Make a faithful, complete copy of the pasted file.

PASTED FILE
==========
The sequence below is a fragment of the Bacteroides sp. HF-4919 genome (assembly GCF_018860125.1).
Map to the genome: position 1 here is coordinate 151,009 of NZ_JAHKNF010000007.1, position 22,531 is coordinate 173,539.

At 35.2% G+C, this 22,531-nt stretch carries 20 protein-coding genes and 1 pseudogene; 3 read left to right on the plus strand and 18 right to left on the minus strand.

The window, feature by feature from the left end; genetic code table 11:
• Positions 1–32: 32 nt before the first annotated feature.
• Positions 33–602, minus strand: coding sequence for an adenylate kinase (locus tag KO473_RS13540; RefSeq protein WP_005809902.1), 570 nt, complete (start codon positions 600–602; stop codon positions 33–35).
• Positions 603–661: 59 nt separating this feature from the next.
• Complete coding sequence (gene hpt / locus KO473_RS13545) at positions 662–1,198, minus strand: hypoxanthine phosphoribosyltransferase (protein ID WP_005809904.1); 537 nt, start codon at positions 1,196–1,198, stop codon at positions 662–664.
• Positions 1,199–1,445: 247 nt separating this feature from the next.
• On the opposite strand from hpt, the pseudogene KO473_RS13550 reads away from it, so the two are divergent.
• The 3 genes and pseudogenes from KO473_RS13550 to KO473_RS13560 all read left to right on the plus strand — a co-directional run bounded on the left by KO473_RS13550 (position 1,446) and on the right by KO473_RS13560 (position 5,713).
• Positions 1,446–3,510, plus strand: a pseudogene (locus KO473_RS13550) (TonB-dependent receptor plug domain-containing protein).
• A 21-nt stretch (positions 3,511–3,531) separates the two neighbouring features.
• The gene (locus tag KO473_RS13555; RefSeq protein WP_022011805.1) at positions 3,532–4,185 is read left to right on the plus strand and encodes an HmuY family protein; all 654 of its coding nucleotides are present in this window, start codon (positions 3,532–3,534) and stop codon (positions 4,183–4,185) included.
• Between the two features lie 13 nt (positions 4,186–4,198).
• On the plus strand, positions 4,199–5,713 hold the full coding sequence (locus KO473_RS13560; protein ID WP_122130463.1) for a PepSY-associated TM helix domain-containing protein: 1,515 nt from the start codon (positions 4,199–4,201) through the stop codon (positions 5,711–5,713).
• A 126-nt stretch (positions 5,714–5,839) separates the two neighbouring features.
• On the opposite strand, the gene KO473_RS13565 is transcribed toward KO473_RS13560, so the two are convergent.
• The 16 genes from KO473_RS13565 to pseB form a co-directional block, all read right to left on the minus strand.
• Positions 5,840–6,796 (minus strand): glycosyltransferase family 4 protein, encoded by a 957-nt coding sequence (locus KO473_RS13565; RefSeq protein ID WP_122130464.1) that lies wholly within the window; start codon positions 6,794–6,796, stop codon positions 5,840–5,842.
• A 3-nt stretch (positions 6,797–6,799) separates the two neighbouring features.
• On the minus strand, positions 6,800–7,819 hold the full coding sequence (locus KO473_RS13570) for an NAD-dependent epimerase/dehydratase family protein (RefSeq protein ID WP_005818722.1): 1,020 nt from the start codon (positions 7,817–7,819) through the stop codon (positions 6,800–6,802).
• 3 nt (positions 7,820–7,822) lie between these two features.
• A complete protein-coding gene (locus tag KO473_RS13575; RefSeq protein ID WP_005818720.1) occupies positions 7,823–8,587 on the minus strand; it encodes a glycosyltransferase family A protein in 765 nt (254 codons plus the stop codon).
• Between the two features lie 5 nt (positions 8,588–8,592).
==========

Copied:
The sequence below is a fragment of the Bacteroides sp. HF-4919 genome (assembly GCF_018860125.1).
Map to the genome: position 1 here is coordinate 151,009 of NZ_JAHKNF010000007.1, position 22,531 is coordinate 173,539.

At 35.2% G+C, this 22,531-nt stretch carries 20 protein-coding genes and 1 pseudogene; 3 read left to right on the plus strand and 18 right to left on the minus strand.

The window, feature by feature from the left end; genetic code table 11:
• Positions 1–32: 32 nt before the first annotated feature.
• Positions 33–602, minus strand: coding sequence for an adenylate kinase (locus tag KO473_RS13540; RefSeq protein WP_005809902.1), 570 nt, complete (start codon positions 600–602; stop codon positions 33–35).
• Positions 603–661: 59 nt separating this feature from the next.
• Complete coding sequence (gene hpt / locus KO473_RS13545) at positions 662–1,198, minus strand: hypoxanthine phosphoribosyltransferase (protein ID WP_005809904.1); 537 nt, start codon at positions 1,196–1,198, stop codon at positions 662–664.
• Positions 1,199–1,445: 247 nt separating this feature from the next.
• On the opposite strand from hpt, the pseudogene KO473_RS13550 reads away from it, so the two are divergent.
• The 3 genes and pseudogenes from KO473_RS13550 to KO473_RS13560 all read left to right on the plus strand — a co-directional run bounded on the left by KO473_RS13550 (position 1,446) and on the right by KO473_RS13560 (position 5,713).
• Positions 1,446–3,510, plus strand: a pseudogene (locus KO473_RS13550) (TonB-dependent receptor plug domain-containing protein).
• A 21-nt stretch (positions 3,511–3,531) separates the two neighbouring features.
• The gene (locus tag KO473_RS13555; RefSeq protein WP_022011805.1) at positions 3,532–4,185 is read left to right on the plus strand and encodes an HmuY family protein; all 654 of its coding nucleotides are present in this window, start codon (positions 3,532–3,534) and stop codon (positions 4,183–4,185) included.
• Between the two features lie 13 nt (positions 4,186–4,198).
• On the plus strand, positions 4,199–5,713 hold the full coding sequence (locus KO473_RS13560; protein ID WP_122130463.1) for a PepSY-associated TM helix domain-containing protein: 1,515 nt from the start codon (positions 4,199–4,201) through the stop codon (positions 5,711–5,713).
• A 126-nt stretch (positions 5,714–5,839) separates the two neighbouring features.
• On the opposite strand, the gene KO473_RS13565 is transcribed toward KO473_RS13560, so the two are convergent.
• The 16 genes from KO473_RS13565 to pseB form a co-directional block, all read right to left on the minus strand.
• Positions 5,840–6,796 (minus strand): glycosyltransferase family 4 protein, encoded by a 957-nt coding sequence (locus KO473_RS13565; RefSeq protein ID WP_122130464.1) that lies wholly within the window; start codon positions 6,794–6,796, stop codon positions 5,840–5,842.
• A 3-nt stretch (positions 6,797–6,799) separates the two neighbouring features.
• On the minus strand, positions 6,800–7,819 hold the full coding sequence (locus KO473_RS13570) for an NAD-dependent epimerase/dehydratase family protein (RefSeq protein ID WP_005818722.1): 1,020 nt from the start codon (positions 7,817–7,819) through the stop codon (positions 6,800–6,802).
• 3 nt (positions 7,820–7,822) lie between these two features.
• A complete protein-coding gene (locus tag KO473_RS13575; RefSeq protein ID WP_005818720.1) occupies positions 7,823–8,587 on the minus strand; it encodes a glycosyltransferase family A protein in 765 nt (254 codons plus the stop codon).
• Between the two features lie 5 nt (positions 8,588–8,592).